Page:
Bitter row has pushed me to the brink reveals Colin McKendry

Coleraine chairman Colin McKendry says the latest wranglings in the Irish League have made him consider his future in the game.

Coleraine FC chairman Colin McKendry
Coleraine FC chairman Colin McKendry

There is still no solution in sight for the resumption of the Danske Bank Premiership three months on from the suspension of football due to the coronavirus pandemic.

A split emerged last week as nine clubs rejected the NI Football League’s two proposals on the table - playing two more rounds of fixtures from July 20 or decide the table by a mathematical model.

A meeting was held amongst those clubs, before a further teleconference went ahead with all 12 premiership clubs on Thursday evening where a proposal of finishing the season at a later date and European places handed out using standings after teams had faced each other home and away once - the so-called ‘22-game’ proposal.

That would see Coleraine, who currently sit in second place in the table, four points off leaders Linfield, miss out.

McKendry let his feelings be known as the debate got heated and he is irate at how things went.

“Personally I feel some let their clubs and communities down. It caused me great hurt,” he said.

“The 22-game proposal is insulting to the people of Coleraine.

“If you are going to disregard what happened in nine games you may null and void the rest of the season.

“Players worked their socks off to go and get results in those games, fans paid hard-earned money to go and watch those games, but now we’re saying those games don’t matter.

“It leaves you to question the sporting integrity. All we want is honesty and transparency.

“The whole thing has pushed me to the brink.

“The easy thing to do would be to walk away from it all, but I feel Coleraine deserve to be represented.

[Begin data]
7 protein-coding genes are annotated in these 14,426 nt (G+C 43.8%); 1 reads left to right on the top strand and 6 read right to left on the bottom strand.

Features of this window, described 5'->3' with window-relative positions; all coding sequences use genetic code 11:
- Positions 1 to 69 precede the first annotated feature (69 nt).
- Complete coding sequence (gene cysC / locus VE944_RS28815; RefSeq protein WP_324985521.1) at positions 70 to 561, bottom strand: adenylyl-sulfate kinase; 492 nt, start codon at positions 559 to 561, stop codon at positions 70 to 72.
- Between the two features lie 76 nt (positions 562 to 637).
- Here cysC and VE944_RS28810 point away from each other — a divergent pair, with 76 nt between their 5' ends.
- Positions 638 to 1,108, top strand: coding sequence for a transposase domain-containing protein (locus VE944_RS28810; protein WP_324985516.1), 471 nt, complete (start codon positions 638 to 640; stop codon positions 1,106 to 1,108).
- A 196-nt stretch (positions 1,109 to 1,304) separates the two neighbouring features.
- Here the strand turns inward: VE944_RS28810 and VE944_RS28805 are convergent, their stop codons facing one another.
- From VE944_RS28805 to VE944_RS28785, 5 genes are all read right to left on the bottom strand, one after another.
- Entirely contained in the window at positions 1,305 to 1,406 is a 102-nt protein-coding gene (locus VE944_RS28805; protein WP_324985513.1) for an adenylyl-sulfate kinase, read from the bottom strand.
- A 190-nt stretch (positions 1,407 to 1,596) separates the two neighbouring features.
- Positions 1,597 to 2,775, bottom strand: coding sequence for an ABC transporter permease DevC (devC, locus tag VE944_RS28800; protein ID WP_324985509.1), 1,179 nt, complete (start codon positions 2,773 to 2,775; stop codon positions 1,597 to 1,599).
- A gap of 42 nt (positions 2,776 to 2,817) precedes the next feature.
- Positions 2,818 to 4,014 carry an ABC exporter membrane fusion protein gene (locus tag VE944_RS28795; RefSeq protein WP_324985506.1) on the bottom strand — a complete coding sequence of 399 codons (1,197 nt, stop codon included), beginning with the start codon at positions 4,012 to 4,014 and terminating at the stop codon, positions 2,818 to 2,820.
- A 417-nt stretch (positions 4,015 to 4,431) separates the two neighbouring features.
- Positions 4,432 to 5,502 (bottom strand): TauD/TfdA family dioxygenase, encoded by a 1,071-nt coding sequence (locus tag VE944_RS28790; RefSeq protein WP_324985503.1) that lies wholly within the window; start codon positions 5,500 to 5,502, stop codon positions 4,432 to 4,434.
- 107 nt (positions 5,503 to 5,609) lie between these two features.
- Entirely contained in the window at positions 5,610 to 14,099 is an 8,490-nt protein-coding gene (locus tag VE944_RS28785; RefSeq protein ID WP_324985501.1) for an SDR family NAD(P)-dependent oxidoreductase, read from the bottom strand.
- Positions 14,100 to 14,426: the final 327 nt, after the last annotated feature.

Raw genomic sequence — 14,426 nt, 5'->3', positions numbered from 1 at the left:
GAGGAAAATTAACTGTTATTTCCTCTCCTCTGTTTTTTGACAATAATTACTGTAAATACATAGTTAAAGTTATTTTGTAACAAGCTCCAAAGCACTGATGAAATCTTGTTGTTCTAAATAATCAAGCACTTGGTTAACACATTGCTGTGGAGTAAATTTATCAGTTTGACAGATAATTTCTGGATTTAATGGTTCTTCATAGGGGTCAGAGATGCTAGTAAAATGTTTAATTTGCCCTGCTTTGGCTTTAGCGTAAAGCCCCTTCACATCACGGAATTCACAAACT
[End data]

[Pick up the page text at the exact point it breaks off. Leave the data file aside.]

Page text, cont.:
"My biggest frustration is clubs sought to excude us from a meeting on Thursday.

"That was hard for me to take as in my opinion we are the biggest provincial club, and we proven that to be the case.

"We are a well run club and are at the top table on merit.

“As a member club our voice deserves to be heard and I certainly won’t be rail-roaded down an avenue if I don’t think it’s in the best interest of the club.

“We are a small league of 12 teams and yet we cannot come together and make a decision at this time.

“I fear this wrangling has set the game back 10 years here.

“I am very proud to say I played a part in helping to bring the game to where it is today.

“NIFL has done a fantastic job and the progress in our local game has been excellent.

“However, what happens after all this is worrying,” he added.

With UEFA ExCo meeting on Wednesday NIFL announced that it would enable them " to make decisions based on fact rather than speculation".

McKendry said that if it had been possible it would have been better to make any proposals once UEFA had given further direction.

"I don't think any of us thought this issue would go on for so long," he said.

"Probably, looking back, it would have been advisable for us to wait until UEFA gave us some direction so we could then make an informed decision, but they put their initial meeting back from May 25 to this Wednesday, so that wasn't possible.

"All we could do was go by the guidelines set down by government with regards the return to sport.

"We as clubs delegated responsibility to the Steering Group, and really if anyone had any issues with the group it should have been brought up at the time."